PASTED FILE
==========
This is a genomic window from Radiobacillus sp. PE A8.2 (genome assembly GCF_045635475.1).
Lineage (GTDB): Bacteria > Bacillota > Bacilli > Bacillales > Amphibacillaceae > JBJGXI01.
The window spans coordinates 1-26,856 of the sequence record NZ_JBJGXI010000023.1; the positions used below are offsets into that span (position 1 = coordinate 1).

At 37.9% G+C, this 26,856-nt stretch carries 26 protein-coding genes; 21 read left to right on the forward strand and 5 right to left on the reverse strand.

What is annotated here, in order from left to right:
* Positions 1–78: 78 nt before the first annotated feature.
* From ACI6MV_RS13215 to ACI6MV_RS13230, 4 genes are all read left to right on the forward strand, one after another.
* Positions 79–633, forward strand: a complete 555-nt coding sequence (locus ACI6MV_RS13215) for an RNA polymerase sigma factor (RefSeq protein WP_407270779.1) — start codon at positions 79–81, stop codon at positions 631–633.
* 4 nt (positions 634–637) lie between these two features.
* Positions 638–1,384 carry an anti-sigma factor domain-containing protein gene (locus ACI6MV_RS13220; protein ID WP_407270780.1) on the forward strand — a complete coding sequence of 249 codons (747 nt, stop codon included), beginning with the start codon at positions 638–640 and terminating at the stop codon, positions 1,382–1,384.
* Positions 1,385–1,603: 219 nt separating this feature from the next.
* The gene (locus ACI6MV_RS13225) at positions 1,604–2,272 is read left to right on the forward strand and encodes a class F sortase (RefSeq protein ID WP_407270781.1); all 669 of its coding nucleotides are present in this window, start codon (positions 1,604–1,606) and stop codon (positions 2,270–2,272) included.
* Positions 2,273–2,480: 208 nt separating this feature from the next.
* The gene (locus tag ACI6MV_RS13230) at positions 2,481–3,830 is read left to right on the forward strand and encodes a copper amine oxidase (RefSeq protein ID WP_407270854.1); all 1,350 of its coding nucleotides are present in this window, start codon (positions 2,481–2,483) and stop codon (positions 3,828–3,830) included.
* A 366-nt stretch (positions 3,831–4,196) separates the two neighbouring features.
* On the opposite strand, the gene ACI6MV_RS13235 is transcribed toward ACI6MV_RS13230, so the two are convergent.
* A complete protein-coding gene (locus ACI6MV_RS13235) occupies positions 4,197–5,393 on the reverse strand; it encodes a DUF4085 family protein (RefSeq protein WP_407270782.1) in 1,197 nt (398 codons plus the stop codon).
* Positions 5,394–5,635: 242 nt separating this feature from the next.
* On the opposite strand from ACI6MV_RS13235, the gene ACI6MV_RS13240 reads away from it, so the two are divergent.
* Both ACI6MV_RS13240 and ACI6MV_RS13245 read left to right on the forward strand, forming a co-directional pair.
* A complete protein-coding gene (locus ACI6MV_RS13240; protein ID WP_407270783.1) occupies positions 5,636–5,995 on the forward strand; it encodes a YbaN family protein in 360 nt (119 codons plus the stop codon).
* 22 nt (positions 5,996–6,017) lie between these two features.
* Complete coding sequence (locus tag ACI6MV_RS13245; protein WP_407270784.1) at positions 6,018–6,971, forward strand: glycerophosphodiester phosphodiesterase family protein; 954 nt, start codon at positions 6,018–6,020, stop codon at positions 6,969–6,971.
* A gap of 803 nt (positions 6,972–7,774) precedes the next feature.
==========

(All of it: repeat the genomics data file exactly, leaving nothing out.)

This is a genomic window from Radiobacillus sp. PE A8.2 (genome assembly GCF_045635475.1).
Lineage (GTDB): Bacteria > Bacillota > Bacilli > Bacillales > Amphibacillaceae > JBJGXI01.
The window spans coordinates 1-26,856 of the sequence record NZ_JBJGXI010000023.1; the positions used below are offsets into that span (position 1 = coordinate 1).

At 37.9% G+C, this 26,856-nt stretch carries 26 protein-coding genes; 21 read left to right on the forward strand and 5 right to left on the reverse strand.

What is annotated here, in order from left to right:
* Positions 1–78: 78 nt before the first annotated feature.
* From ACI6MV_RS13215 to ACI6MV_RS13230, 4 genes are all read left to right on the forward strand, one after another.
* Positions 79–633, forward strand: a complete 555-nt coding sequence (locus ACI6MV_RS13215) for an RNA polymerase sigma factor (RefSeq protein WP_407270779.1) — start codon at positions 79–81, stop codon at positions 631–633.
* 4 nt (positions 634–637) lie between these two features.
* Positions 638–1,384 carry an anti-sigma factor domain-containing protein gene (locus ACI6MV_RS13220; protein ID WP_407270780.1) on the forward strand — a complete coding sequence of 249 codons (747 nt, stop codon included), beginning with the start codon at positions 638–640 and terminating at the stop codon, positions 1,382–1,384.
* Positions 1,385–1,603: 219 nt separating this feature from the next.
* The gene (locus ACI6MV_RS13225) at positions 1,604–2,272 is read left to right on the forward strand and encodes a class F sortase (RefSeq protein ID WP_407270781.1); all 669 of its coding nucleotides are present in this window, start codon (positions 1,604–1,606) and stop codon (positions 2,270–2,272) included.
* Positions 2,273–2,480: 208 nt separating this feature from the next.
* The gene (locus tag ACI6MV_RS13230) at positions 2,481–3,830 is read left to right on the forward strand and encodes a copper amine oxidase (RefSeq protein ID WP_407270854.1); all 1,350 of its coding nucleotides are present in this window, start codon (positions 2,481–2,483) and stop codon (positions 3,828–3,830) included.
* A 366-nt stretch (positions 3,831–4,196) separates the two neighbouring features.
* On the opposite strand, the gene ACI6MV_RS13235 is transcribed toward ACI6MV_RS13230, so the two are convergent.
* A complete protein-coding gene (locus ACI6MV_RS13235) occupies positions 4,197–5,393 on the reverse strand; it encodes a DUF4085 family protein (RefSeq protein WP_407270782.1) in 1,197 nt (398 codons plus the stop codon).
* Positions 5,394–5,635: 242 nt separating this feature from the next.
* On the opposite strand from ACI6MV_RS13235, the gene ACI6MV_RS13240 reads away from it, so the two are divergent.
* Both ACI6MV_RS13240 and ACI6MV_RS13245 read left to right on the forward strand, forming a co-directional pair.
* A complete protein-coding gene (locus ACI6MV_RS13240; protein ID WP_407270783.1) occupies positions 5,636–5,995 on the forward strand; it encodes a YbaN family protein in 360 nt (119 codons plus the stop codon).
* 22 nt (positions 5,996–6,017) lie between these two features.
* Complete coding sequence (locus tag ACI6MV_RS13245; protein WP_407270784.1) at positions 6,018–6,971, forward strand: glycerophosphodiester phosphodiesterase family protein; 954 nt, start codon at positions 6,018–6,020, stop codon at positions 6,969–6,971.
* A gap of 803 nt (positions 6,972–7,774) precedes the next feature.